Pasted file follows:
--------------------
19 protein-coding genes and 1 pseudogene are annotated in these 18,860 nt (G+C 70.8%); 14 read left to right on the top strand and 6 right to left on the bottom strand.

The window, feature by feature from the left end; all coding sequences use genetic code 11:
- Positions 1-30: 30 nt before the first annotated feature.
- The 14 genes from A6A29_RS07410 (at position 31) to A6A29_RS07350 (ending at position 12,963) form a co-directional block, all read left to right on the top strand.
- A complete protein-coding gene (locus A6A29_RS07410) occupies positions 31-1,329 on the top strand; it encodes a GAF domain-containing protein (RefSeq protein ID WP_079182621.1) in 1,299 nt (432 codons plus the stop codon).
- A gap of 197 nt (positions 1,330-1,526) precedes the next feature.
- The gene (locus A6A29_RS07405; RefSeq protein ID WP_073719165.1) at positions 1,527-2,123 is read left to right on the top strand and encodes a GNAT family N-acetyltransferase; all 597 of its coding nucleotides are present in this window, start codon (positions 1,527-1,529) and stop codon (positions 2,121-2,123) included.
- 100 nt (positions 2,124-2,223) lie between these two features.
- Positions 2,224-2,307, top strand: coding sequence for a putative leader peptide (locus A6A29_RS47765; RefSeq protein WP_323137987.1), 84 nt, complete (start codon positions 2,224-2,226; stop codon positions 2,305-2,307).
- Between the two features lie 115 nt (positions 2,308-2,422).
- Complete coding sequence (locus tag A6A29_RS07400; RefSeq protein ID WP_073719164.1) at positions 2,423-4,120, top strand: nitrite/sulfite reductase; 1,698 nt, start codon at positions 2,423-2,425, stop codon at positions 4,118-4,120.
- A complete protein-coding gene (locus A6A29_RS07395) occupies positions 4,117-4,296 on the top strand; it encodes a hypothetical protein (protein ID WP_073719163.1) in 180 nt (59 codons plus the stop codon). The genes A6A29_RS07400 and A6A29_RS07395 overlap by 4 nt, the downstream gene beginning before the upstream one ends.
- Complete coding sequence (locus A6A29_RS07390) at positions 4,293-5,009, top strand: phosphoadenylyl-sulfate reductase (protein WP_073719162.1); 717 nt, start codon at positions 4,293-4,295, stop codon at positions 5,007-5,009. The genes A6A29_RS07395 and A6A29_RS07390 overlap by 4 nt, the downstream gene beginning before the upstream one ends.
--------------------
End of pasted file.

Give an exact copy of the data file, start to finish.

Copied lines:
19 protein-coding genes and 1 pseudogene are annotated in these 18,860 nt (G+C 70.8%); 14 read left to right on the top strand and 6 right to left on the bottom strand.

The window, feature by feature from the left end; all coding sequences use genetic code 11:
- Positions 1-30: 30 nt before the first annotated feature.
- The 14 genes from A6A29_RS07410 (at position 31) to A6A29_RS07350 (ending at position 12,963) form a co-directional block, all read left to right on the top strand.
- A complete protein-coding gene (locus A6A29_RS07410) occupies positions 31-1,329 on the top strand; it encodes a GAF domain-containing protein (RefSeq protein ID WP_079182621.1) in 1,299 nt (432 codons plus the stop codon).
- A gap of 197 nt (positions 1,330-1,526) precedes the next feature.
- The gene (locus A6A29_RS07405; RefSeq protein ID WP_073719165.1) at positions 1,527-2,123 is read left to right on the top strand and encodes a GNAT family N-acetyltransferase; all 597 of its coding nucleotides are present in this window, start codon (positions 1,527-1,529) and stop codon (positions 2,121-2,123) included.
- 100 nt (positions 2,124-2,223) lie between these two features.
- Positions 2,224-2,307, top strand: coding sequence for a putative leader peptide (locus A6A29_RS47765; RefSeq protein WP_323137987.1), 84 nt, complete (start codon positions 2,224-2,226; stop codon positions 2,305-2,307).
- Between the two features lie 115 nt (positions 2,308-2,422).
- Complete coding sequence (locus tag A6A29_RS07400; RefSeq protein ID WP_073719164.1) at positions 2,423-4,120, top strand: nitrite/sulfite reductase; 1,698 nt, start codon at positions 2,423-2,425, stop codon at positions 4,118-4,120.
- A complete protein-coding gene (locus A6A29_RS07395) occupies positions 4,117-4,296 on the top strand; it encodes a hypothetical protein (protein ID WP_073719163.1) in 180 nt (59 codons plus the stop codon). The genes A6A29_RS07400 and A6A29_RS07395 overlap by 4 nt, the downstream gene beginning before the upstream one ends.
- Complete coding sequence (locus A6A29_RS07390) at positions 4,293-5,009, top strand: phosphoadenylyl-sulfate reductase (protein WP_073719162.1); 717 nt, start codon at positions 4,293-4,295, stop codon at positions 5,007-5,009. The genes A6A29_RS07395 and A6A29_RS07390 overlap by 4 nt, the downstream gene beginning before the upstream one ends.